epiLUX <- epilps(incidence = inciLUX, serial_interval = si, verbose = FALSE)
epiITA <- epilps(incidence = inciITA, serial_interval = si, verbose = FALSE)
epiCAN <- epilps(incidence = inciCAN, serial_interval = si, verbose = FALSE)
## Warning in epilps(incidence = inciCAN, serial_interval = si, verbose =
## FALSE): Count data contains 3.65% of NA values that have been replaced (see
## documentation for details). A 'too high' percentage of NA values can bias the
## analysis, so care should be taken in interpreting the results in this case.
epiJPN <- epilps(incidence = inciJPN, serial_interval = si, verbose = FALSE)

gridExtra::grid.arrange(
plot(epiLUX, dates = dateLUX, datelab = "3m", rtcol = "steelblue",
Rtitle = "Estimated R Luxembourg"),
plot(epiITA, dates = dateITA, datelab = "3m", rtcol = "chartreuse4",
Rtitle = "Estimated R Italy"),
plot(epiCAN, dates = dateCAN, datelab = "3m", rtcol = "brown2",
plot(epiJPN, dates = dateJPN, datelab = "3m", rtcol = "darkorchid1",
overlayEpiestim = TRUE, Rtitle = "Estimated R Japan"),
nrow = 2, ncol = 2)

## Validation

To check the (statistical) performance of EpiLPS, the perfcheck() routine can be used to simulate epidemic outbreaks under four different scenarios. Each scenario has a different $$R_t$$ curve to be compared with the estimated trajectories fitted by EpiLPS. For comparative reasons, the trajectories of EpiEstim (with a weekly sliding window) are also shown. The code below simulates 25 epidemic outbreaks with a data generating process following scenario 3 and a given serial interval distribution. A seed can also be specified for reproducibility.

simexample <- perfcheck(S = 20, method = "LPSMALA",
serial_interval = c(0.2, 0.4, 0.2, 0.1, 0.1),
scenario = 3, ci_level = 0.95,  seed = 1234,
dist = "negbin", overdisp = 1000,
themetype = "gray")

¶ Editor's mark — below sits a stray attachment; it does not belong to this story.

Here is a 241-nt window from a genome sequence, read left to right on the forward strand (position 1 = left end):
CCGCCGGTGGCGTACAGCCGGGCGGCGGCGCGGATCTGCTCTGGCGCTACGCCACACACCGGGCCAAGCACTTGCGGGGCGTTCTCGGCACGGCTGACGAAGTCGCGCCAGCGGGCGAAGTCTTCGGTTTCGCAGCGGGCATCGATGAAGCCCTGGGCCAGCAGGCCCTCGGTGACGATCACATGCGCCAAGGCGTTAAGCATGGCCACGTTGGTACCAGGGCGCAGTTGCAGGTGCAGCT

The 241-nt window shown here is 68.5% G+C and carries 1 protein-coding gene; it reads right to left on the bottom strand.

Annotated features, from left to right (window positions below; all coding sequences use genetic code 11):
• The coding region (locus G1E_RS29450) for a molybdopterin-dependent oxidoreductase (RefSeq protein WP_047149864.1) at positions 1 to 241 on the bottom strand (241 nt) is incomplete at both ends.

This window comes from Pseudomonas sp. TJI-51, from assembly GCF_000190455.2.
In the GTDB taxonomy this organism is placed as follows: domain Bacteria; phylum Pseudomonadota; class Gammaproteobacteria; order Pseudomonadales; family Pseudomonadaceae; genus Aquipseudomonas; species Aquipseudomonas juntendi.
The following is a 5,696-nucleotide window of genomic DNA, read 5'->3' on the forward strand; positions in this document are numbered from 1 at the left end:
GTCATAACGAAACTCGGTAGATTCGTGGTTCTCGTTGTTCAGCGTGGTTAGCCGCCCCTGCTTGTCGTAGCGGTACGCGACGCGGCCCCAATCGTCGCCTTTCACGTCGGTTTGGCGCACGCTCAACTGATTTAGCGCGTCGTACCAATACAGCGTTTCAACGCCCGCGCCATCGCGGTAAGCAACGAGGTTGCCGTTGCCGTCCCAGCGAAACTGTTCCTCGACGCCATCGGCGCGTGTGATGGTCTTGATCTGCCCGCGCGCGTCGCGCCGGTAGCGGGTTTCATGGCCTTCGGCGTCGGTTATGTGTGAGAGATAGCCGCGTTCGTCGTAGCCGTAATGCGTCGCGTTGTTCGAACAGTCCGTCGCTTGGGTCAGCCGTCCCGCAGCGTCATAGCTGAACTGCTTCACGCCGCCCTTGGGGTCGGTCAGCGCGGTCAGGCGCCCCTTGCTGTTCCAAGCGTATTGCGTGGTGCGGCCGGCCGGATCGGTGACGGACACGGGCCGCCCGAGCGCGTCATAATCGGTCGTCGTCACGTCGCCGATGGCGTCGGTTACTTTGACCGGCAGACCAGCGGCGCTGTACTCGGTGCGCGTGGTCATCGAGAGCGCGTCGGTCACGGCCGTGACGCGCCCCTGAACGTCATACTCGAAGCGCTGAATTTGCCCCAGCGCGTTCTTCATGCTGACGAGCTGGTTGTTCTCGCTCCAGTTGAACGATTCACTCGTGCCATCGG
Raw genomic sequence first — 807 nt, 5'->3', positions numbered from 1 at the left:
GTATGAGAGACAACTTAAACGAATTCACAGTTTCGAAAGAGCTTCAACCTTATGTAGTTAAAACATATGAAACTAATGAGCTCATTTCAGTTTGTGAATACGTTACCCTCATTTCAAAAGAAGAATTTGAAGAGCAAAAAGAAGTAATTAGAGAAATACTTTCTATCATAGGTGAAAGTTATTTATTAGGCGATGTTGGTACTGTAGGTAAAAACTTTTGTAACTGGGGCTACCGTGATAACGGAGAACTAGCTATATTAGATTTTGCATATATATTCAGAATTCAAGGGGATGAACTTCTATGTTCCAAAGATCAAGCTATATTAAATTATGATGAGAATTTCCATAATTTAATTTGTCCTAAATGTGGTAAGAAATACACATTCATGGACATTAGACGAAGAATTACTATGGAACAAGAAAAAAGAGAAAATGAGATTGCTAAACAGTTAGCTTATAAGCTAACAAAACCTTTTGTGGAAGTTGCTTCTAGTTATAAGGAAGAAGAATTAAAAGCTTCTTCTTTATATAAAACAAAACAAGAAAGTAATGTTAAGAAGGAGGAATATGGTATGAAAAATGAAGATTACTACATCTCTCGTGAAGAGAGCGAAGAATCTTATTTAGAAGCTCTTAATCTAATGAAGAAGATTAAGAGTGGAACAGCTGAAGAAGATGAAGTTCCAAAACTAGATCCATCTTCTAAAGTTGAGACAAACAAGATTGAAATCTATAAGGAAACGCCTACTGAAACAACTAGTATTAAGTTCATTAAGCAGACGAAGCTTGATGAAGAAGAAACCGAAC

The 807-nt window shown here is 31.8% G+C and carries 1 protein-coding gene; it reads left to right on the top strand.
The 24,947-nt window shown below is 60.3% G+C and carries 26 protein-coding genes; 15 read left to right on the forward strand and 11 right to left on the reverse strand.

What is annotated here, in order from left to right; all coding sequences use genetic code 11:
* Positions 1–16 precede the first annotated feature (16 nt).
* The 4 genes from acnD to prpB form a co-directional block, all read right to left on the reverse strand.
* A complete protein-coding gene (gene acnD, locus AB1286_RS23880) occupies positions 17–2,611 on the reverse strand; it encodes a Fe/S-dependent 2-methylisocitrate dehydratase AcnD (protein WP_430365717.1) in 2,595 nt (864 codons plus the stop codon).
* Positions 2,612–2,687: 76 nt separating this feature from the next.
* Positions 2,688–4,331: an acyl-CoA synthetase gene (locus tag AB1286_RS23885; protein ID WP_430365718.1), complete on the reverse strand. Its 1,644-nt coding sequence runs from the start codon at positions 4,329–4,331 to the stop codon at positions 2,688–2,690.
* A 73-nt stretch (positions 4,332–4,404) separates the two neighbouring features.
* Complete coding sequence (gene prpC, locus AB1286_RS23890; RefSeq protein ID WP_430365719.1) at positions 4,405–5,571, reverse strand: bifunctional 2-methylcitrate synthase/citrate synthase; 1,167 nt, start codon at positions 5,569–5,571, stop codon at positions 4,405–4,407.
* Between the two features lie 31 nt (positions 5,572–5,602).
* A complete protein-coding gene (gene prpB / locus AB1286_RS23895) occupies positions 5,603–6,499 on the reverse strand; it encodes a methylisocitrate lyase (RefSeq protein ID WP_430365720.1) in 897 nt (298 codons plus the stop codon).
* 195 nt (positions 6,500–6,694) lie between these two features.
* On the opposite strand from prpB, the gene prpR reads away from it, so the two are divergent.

## Comparing LPSMALA vs EpiEstim in S=20 replications (epidemic T=50 days)
## Mean Bias on days 8-50:
## -- EpiLPS mean Bias: 0.00117
## -- EpiEstim mean Bias: -0.01485
## Mean MSE on days 8-50:
## -- EpiLPS mean MSE:   0.01053
## -- EpiEstim mean MSE: 0.07618
## Mean credible interval coverage on days 8-50 (nominal level: 95 %):
## -- EpiLPS mean coverage:   94.76744
## -- EpiEstim mean coverage: 30.11628
## -- EpiLPS mean CI width: 0.39
## -- EpiEstim mean CI width: 0.3
## Incidence of cases generated from a negative binomial distribution.
## Overdispersion parameter value: 1000.
## EpiEstim window size: 7 day(s).
## Average values computed over period t=8 to T=50.
## Penalty order for P-splines: 2.
## Parameters for the Gamma prior on dispersion parameter: a=10 b=10.

## Package version

This is version 1.0.7 (2023-01-17) - “Thunderlight”.

## Acknowledgments

This project is funded by the European Union’s Research and Innovation Action under the H2020 work programme, EpiPose (grant number 101003688).

EpiLPS: a fast and flexible Bayesian tool for estimation of the time-varying reproduction number. Copyright (C) 2021-2023 Oswaldo Gressani.

This program is free software: you can redistribute it and/or modify it under the terms of the GNU General Public License as published by the Free Software Foundation, either version 3 of the License, or (at your option) any later version.

This program is distributed in the hope that it will be useful, but WITHOUT ANY WARRANTY; without even the implied warranty of MERCHANTABILITY or FITNESS FOR A PARTICULAR PURPOSE. See the GNU General Public License for more details.

You should have received a copy of the GNU General Public License along with this program. If not, see https://www.gnu.org/licenses/.

## References

Gressani, O., Wallinga, J., Althaus, C. L., Hens, N. and Faes, C. (2022). EpiLPS: A fast and flexible Bayesian tool for estimation of the time-varying reproduction number. PLoS Comput Biol 18(10): e1010618. https://doi.org/10.1371/journal.pcbi.1010618

White, L. F., Moser, C. B., Thompson, R. N., & Pagano, M. (2021). Statistical estimation of the reproductive number from case notification data. American Journal of Epidemiology, 190(4), 611-620.

Fraser C (2007) Estimating Individual and Household Reproduction Numbers in an Emerging Epidemic. PLoS ONE 2(8): e758. https://doi.org/10.1371/journal.pone.0000758

Cori, A., Ferguson, N.M., Fraser, C., Cauchemez, S. (2013) A new framework and software to estimate time-varying reproduction numbers during epidemics, American Journal of Epidemiology, 178(9), 1505–1512. https://doi.org/10.1093/aje/kwt133